Five years after they were given the ax due to Pentagon budget cuts, the Air Force Academy is putting 40 training sergeants back into its cadet squadrons by 2020.
The controversial cut came in 2014 as the academy and other bases dealt with $50 billion in Pentagon cuts that came as part of a deficit-cutting deal dubbed sequestration. The academy has 40 training squadrons for its 4,000 cadets, and the 2014 cut gave each of those squadrons a single officer and one sergeant to lead 100 cadets.
Now that the Pentagon budget is topping $700 billion, academy superintendent Lt. Gen. Jay Silveria made bringing the sergeants back a top priority.
“Senior leadership examined the 1-to-100 ratio between the (sergeants) and cadets and lobbied for an increase ... to better represent the Air Force’s officer to enlisted ratio and to ensure the well-being of the cadets,” the academy said on its website.
Sergeants play a key role at the academy, where graduates will pin on lieutenant’s bars.
As the base level of military leadership, sergeants show cadets the skills they’ll need as officers.
They are also the stern disciplinarians who keep order in the ranks and serve as an additional force to keep cadets in line.
Chief Master Sgt. Daniel Bouchee, the top enlisted airman in the academy’s cadet wing, said the additional sergeants will help boost cadet training and ensure “work-life balance” for the sergeants now in place.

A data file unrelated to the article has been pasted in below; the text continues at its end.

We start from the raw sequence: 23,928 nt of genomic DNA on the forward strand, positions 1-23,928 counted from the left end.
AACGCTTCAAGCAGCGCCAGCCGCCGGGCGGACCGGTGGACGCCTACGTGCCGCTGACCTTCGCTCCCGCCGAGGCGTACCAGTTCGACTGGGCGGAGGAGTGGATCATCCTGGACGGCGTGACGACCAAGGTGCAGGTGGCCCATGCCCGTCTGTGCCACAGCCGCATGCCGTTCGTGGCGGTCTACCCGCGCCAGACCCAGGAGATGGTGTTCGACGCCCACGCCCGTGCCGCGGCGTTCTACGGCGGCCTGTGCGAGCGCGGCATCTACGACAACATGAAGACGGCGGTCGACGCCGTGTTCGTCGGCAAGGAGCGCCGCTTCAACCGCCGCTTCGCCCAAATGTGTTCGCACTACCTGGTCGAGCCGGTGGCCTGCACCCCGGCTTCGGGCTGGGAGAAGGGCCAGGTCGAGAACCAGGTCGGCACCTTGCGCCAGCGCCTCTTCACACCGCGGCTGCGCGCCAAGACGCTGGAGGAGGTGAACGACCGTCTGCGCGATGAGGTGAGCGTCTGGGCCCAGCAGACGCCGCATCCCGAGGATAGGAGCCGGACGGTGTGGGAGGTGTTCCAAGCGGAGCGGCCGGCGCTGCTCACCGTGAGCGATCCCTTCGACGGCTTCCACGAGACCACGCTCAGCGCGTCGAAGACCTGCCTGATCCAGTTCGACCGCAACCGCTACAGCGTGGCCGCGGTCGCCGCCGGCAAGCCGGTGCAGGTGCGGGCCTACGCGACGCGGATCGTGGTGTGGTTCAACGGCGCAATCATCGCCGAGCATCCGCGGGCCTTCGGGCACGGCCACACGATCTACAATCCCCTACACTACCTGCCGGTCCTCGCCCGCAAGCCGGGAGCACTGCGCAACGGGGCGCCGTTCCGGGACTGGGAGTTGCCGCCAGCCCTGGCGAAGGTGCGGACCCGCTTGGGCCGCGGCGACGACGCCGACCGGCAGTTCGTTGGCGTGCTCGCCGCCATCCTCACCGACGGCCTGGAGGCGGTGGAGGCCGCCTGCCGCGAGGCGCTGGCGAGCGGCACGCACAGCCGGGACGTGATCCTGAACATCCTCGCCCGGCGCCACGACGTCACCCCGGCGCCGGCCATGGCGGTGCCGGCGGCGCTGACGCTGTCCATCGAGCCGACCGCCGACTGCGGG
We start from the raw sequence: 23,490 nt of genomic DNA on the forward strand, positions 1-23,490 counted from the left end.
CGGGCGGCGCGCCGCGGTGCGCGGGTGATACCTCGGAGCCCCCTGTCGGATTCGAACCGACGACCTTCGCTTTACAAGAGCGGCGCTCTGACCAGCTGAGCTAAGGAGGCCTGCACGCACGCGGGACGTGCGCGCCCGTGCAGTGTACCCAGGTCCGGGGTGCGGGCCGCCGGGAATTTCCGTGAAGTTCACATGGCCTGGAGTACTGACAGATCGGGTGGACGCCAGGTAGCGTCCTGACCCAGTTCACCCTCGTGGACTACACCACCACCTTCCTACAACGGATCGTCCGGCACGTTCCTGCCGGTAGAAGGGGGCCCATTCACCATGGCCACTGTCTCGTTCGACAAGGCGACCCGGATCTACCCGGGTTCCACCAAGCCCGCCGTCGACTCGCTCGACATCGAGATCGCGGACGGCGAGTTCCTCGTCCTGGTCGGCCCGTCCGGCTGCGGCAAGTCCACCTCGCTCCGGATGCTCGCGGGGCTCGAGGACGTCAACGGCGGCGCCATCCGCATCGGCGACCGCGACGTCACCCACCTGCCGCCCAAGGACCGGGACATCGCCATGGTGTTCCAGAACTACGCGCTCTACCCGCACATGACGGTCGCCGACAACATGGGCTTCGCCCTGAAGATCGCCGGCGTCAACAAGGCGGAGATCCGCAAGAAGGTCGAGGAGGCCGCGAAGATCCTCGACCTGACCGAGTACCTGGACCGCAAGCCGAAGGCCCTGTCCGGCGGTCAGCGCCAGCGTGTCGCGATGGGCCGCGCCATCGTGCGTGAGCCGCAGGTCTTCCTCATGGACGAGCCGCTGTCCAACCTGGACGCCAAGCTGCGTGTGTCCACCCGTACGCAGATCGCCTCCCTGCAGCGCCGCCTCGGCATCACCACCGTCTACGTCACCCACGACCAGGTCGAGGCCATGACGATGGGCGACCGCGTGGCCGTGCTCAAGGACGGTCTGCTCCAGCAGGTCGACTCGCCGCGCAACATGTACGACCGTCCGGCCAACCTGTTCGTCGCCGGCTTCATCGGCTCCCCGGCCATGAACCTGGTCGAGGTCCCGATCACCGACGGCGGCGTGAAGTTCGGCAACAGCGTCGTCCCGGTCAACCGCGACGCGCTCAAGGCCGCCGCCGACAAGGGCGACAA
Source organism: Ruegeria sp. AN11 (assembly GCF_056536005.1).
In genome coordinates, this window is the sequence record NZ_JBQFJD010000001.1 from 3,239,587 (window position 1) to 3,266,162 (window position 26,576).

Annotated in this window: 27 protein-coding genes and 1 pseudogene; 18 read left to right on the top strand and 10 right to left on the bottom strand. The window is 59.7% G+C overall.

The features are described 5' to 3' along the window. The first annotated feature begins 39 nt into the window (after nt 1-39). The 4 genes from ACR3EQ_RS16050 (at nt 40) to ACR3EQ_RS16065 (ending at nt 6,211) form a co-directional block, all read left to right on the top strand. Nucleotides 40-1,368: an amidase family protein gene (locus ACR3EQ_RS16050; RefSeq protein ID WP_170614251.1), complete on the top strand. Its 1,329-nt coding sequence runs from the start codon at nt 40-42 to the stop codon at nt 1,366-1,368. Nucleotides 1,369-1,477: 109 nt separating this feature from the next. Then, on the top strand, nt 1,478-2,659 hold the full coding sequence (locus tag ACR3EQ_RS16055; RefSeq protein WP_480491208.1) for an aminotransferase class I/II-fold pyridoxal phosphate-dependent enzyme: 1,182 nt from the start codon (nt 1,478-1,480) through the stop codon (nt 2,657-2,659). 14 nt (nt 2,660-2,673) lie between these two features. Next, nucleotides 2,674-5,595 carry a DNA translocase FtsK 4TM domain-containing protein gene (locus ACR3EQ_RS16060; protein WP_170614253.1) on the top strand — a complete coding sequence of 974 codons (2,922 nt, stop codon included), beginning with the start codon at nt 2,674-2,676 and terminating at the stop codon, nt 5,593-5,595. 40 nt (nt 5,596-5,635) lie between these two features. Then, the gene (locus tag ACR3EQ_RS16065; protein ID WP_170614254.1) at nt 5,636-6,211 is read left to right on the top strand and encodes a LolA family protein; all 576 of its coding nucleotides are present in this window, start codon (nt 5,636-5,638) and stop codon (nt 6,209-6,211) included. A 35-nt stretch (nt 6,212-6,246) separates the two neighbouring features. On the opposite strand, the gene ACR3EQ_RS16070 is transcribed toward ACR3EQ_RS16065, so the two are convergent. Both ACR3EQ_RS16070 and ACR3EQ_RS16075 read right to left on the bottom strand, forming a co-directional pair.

Cadets need to learn all about the enlisted troops they will be expected to supervise after graduation, Bouchee said.
“Eighty percent of the active duty Air Force is enlisted,” Bouchee said on the academy’s website.
For the sergeants working in the cadet wing, a 60-hour workweek has become commonplace after the downsizing. While the cadet chain of command technically runs cadet squadrons, the sergeants serve as father figures and mentors, whose job can run 24 hours a day as the cadre for their charges.
The 40 extra sergeants will also allow the academy to have more expert oversight of the school’s summer basic training, when the freshman class is introduced to military life.
Academy commandant Brig. Gen Kristin Goodwin said the sergeants will also prepare cadets for future battlefields.
“The experience and motivation they bring shapes our cadets into the superior warriors and leaders we need,” Goodwin said.
Contact Tom Roeder: 636-0240 Twitter: @xroederx